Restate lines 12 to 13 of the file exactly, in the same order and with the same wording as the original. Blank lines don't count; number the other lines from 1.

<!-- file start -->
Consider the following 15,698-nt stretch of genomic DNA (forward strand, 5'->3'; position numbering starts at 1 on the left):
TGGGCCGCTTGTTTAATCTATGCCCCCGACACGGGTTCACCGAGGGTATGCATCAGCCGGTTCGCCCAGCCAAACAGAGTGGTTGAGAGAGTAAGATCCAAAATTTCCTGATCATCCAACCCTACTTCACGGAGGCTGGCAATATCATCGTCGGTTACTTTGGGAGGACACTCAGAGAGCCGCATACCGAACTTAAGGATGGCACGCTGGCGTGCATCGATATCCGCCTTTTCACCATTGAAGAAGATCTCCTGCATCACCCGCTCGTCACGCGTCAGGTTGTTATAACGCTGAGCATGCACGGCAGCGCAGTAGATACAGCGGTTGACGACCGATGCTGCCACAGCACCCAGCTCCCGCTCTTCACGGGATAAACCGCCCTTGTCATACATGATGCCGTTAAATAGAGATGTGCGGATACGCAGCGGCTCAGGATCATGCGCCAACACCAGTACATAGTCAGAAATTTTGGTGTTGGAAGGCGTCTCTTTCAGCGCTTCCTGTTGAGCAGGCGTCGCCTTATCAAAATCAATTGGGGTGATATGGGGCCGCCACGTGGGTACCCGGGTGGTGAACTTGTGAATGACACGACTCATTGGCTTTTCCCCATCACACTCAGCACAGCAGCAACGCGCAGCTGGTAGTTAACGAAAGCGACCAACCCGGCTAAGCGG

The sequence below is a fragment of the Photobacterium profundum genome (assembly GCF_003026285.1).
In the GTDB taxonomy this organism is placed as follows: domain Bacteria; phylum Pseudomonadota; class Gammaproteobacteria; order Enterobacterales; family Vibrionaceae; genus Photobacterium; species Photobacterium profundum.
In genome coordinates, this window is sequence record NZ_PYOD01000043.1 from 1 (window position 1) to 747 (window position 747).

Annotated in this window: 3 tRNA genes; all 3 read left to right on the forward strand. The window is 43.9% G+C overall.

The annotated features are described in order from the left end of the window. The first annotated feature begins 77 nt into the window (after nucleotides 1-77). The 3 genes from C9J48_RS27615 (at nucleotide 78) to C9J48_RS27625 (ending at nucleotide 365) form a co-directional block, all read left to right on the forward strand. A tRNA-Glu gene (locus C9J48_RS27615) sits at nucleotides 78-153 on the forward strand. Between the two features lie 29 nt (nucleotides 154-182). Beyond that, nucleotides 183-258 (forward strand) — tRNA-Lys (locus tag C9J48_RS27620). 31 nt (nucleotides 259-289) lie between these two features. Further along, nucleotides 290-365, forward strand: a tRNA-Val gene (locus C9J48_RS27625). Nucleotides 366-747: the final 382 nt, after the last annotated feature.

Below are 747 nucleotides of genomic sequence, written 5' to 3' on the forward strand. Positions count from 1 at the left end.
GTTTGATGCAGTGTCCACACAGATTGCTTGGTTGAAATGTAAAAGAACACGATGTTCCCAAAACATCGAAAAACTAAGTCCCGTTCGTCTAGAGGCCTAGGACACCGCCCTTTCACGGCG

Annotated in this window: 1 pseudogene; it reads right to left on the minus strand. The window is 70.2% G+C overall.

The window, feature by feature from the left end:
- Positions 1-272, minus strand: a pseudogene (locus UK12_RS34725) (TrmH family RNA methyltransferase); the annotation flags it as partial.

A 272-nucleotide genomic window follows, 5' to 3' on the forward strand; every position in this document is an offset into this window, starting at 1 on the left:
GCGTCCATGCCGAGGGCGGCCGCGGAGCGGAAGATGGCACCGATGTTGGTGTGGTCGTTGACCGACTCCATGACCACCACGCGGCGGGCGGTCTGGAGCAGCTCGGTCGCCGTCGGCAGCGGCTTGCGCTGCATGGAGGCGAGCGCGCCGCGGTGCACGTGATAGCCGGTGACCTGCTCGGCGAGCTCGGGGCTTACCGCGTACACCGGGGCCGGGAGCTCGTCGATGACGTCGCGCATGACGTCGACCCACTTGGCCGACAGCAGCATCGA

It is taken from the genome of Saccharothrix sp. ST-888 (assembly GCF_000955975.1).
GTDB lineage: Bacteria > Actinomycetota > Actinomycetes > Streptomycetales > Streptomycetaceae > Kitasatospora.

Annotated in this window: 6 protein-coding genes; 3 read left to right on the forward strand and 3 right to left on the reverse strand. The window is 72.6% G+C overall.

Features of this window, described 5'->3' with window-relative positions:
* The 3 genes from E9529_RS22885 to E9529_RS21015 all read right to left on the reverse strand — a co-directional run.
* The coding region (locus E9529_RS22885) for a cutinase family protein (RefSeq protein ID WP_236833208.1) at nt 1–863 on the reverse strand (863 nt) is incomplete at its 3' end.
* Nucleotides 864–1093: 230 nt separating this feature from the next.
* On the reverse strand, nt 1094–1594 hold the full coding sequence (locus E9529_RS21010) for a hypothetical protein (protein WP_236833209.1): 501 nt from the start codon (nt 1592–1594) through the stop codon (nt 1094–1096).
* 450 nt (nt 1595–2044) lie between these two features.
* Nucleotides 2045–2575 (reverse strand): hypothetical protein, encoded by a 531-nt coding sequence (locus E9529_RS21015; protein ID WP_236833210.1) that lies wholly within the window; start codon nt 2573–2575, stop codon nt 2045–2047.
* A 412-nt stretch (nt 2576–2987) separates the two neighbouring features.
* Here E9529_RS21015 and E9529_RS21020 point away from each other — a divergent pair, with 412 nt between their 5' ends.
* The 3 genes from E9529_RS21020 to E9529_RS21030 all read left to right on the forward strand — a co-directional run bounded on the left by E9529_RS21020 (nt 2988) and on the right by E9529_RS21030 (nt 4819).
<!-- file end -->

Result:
- Positions 1-272, minus strand: a pseudogene (locus UK12_RS34725) (TrmH family RNA methyltransferase); the annotation flags it as partial.

A 272-nucleotide genomic window follows, 5' to 3' on the forward strand; every position in this document is an offset into this window, starting at 1 on the left: